When Tutu or Madame Pele creates, we are blessed with the growth of our ‘aīna. However, the gases she emits can be detrimental to many when our beautiful Hawaiian skies are filled with vog (volcanic smog).

I visited Kīlauea several years ago with my hula sisters for the Merrie Monarch Festival. Walking toward the crater to bear ho‘okupu (offering) for Tutu Pele, my lungs suddenly tightened up and I was literally gasping for air. I struggled back to our bus, where I used my rescue inhaler and did some deep breathing exercises. Just the tiny bit of sulfur emitted almost sent me to the hospital.

What does vog mean for folks with respiratory problems? Above all, keep all your meds in an area that you can easily access, including within arm’s reach at your bedside. Keep extra rescue inhalers in your car, at work, and in your purse.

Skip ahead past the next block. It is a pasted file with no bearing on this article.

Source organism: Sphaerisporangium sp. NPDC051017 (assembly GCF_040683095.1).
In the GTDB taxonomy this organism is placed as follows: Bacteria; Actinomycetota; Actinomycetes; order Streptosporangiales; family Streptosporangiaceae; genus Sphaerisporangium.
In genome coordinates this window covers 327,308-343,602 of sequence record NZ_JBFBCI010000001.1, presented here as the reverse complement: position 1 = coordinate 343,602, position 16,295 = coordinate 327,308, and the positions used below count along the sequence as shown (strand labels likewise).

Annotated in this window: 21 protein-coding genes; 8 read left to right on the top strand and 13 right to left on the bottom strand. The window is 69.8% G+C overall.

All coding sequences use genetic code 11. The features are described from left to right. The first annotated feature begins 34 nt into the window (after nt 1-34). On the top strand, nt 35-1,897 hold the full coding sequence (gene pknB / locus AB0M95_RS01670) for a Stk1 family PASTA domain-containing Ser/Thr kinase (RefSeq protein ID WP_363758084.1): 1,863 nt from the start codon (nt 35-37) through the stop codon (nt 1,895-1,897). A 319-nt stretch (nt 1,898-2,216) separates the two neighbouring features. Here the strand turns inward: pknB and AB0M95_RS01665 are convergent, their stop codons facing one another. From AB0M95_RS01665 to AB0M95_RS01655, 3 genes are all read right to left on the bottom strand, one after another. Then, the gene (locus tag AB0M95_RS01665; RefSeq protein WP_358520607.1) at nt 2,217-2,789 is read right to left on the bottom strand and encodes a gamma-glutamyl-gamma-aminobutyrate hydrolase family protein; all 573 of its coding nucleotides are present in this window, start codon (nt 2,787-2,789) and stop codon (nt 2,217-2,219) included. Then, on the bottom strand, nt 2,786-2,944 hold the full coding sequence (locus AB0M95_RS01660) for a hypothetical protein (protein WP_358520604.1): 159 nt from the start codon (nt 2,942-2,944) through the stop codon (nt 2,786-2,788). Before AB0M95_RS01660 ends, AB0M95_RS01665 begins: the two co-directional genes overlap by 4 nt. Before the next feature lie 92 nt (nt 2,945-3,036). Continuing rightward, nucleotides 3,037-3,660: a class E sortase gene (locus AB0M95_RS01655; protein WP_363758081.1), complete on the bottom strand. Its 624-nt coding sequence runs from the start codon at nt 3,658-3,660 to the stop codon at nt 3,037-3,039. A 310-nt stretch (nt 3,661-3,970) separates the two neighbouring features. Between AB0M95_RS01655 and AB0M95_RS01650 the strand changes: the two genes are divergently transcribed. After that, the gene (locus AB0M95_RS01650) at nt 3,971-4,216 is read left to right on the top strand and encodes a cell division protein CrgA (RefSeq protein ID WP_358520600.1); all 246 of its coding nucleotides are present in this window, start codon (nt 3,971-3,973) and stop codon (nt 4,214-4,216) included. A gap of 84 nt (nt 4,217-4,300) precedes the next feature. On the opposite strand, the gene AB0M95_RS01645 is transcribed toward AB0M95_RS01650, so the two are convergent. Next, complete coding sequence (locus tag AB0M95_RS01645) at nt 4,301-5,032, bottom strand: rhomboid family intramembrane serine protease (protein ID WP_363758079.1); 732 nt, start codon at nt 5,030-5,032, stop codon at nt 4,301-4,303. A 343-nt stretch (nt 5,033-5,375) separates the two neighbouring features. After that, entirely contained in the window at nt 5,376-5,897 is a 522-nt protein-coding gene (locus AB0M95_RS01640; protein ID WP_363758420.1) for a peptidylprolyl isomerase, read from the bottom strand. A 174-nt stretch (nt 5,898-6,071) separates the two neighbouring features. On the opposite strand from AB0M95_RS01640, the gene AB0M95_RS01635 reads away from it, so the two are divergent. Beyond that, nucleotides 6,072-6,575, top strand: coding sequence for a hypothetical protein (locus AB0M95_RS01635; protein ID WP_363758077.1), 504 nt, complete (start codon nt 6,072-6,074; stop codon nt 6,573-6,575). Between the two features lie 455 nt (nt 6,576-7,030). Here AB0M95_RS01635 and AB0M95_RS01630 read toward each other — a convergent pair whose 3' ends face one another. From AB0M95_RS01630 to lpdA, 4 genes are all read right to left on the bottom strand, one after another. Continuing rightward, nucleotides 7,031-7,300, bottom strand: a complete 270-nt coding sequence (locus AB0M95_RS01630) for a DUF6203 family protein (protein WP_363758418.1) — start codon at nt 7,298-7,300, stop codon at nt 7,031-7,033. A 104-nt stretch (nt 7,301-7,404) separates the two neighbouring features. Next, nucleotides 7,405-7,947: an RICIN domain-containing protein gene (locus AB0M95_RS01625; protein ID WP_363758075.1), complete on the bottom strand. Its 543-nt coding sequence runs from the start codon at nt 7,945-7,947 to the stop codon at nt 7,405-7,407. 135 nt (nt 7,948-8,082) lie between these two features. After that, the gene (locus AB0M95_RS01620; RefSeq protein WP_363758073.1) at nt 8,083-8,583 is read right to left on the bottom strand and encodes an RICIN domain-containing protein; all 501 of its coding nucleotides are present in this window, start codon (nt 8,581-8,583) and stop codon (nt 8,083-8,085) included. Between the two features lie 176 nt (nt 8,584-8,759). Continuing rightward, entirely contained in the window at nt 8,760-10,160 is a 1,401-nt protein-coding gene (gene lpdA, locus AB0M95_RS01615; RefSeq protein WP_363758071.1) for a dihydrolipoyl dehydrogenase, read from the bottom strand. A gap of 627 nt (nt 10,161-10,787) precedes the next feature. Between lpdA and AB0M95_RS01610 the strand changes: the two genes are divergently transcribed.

Take extra precautions to ensure you stay healthy, take your medications and drink lots of water. If you are a nebulizer user, be sure to have enough inhaler solution. Keep tubing and attachments clean and ready.

Be open with your family and loved ones about how important it is to be prepared. Tell them what you need if you are ever in respiratory distress. If traveling, research emergency rooms ahead of time.

And try to stay away from the vog!


CARE CENTER OF HONOLULU
1900 Bachelot Street, Honolulu HI 96817
808-531-5302 | www.ccoh.us

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